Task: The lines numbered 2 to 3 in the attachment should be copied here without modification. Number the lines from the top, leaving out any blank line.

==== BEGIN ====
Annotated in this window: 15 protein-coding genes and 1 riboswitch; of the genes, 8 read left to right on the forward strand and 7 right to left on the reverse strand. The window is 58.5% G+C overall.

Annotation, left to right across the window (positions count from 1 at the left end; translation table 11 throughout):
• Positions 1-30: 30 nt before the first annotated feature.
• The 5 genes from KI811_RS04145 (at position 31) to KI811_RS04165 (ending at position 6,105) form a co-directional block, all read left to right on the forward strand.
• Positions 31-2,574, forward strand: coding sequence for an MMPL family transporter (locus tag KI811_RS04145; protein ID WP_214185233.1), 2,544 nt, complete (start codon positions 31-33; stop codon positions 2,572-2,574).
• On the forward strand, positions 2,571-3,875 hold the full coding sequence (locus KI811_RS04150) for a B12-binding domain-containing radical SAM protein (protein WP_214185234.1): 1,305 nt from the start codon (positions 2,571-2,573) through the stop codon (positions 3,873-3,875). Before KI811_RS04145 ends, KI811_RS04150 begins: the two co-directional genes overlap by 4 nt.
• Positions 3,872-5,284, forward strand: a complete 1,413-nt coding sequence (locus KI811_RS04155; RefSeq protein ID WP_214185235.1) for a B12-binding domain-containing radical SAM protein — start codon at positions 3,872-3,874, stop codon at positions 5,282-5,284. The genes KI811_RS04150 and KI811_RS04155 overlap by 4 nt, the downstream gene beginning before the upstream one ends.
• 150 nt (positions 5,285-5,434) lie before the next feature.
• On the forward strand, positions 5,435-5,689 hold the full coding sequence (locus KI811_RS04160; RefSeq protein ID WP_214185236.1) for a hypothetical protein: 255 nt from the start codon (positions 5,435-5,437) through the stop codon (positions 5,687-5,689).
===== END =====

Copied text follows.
Annotation, left to right across the window (positions count from 1 at the left end; translation table 11 throughout):
• Positions 1-30: 30 nt before the first annotated feature.